Yes, I know it doesn’t sound very exciting, but when you’re on a quest for information, you go wherever the next lead takes you.
I was headed back to the Midwest to celebrate my parents’ 65th wedding anniversary last week and took the opportunity to duck over to Cedar Rapids to check out their current exhibition of Grant Wood artwork. Despite their proud display of two of Wood’s better-known oil paintings, Woman with Plants and Young Corn, I was actually more interested in two of Grant Wood’s contributions to the history of Arts and Crafts.
The day after he graduated from high School in 1910, 18-year-old Grant Wood took the train to Minneapolis, where he enrolled in a design class being taught by Ernest Bachelder, who had journeyed out from California to teach summer classes at the Handicraft Guild. Bachelder was a proponent of Arthur Wesley Dow’s new approach to painting, and introduced to Grant Wood those principles which he exercised throughout his career. He also introduced him to Gustav Stickley’s magazine, The Craftsman, which provided him with the ideas and encouragement to later build a bungalow for him and his mother.
Wood returned to Cedar Rapids that fall, where rather than embark on a career as a painter, he began producing jewelry in the Arts and Crafts style. One of his creations was on display in the Cedar Rapids Art Museum (see picture).
A few years later the young man took off for Chicago, where he utilized his jewelry-making experience to gain a position at the Kalo Silver Shop, where he worked in 1913 and 1914. At that time he and Kristopher Haga left Kalo, as many silversmiths were prone to do, and started their own business, the Volund Shop, Volund being the Norse god of metalware.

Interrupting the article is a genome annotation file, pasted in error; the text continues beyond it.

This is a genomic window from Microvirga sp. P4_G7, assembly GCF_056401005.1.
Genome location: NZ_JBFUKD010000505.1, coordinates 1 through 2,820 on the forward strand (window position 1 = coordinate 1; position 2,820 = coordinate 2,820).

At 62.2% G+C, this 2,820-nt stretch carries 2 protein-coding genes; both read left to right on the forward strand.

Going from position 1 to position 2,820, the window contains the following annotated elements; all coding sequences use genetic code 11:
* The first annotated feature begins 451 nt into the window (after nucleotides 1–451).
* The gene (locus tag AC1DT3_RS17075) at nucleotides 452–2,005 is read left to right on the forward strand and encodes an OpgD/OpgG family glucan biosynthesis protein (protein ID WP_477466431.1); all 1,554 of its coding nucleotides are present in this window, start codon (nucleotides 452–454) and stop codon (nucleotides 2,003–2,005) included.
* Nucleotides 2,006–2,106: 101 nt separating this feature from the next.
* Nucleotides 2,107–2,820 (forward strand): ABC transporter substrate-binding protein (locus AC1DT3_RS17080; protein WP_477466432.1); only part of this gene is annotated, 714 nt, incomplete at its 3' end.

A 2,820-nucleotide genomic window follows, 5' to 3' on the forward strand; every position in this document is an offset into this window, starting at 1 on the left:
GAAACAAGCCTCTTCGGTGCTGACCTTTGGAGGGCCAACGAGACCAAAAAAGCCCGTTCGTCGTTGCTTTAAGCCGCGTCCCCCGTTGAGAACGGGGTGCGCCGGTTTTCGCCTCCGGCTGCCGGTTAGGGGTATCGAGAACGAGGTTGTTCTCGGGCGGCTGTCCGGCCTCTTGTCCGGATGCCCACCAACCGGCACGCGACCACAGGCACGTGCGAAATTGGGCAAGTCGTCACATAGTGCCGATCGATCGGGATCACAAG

By all accounts, the two young silversmiths struggled to compete against the larger and well-known Kalo Silver Shop, plus other Chicago-area shops, but did produce a number of respectable pieces. The Cedar Rapids Art Museum did recently purchased one of the finest examples from the Volund Shop, a sterling silver water pitcher which they now have on display (see photograph).
Although his career was cut short at the age of 52 by pancreatic cancer, Grant Wood demonstrated a remarkable ability to work in a number of successful mediums. In 1929 he designed and oversaw the construction of a 36′ x 24′ stained glass window in the Cedar Rapids Memorial Coliseum; in addition to jewelry, he created copper and silver hollowware; he also designed wrought iron gates and fireplaces screens for Cedar Rapids homes; he designed and carved a bench not unlike that done by Dard Hunter while at Roycroft; and, by the way, he knocked out a little painting by the name of American Gothic.
My personal interest is in the 19 lithographs which Grant Wood did between 1937 and his death in 1942, and while the Cedar Rapids Art Museum did not have any correspondence or paperwork that shed any light on his lithographs, I did learn that the University of Iowa does have what I am looking for — I hope.
Until next Monday,
Thanks for stopping by!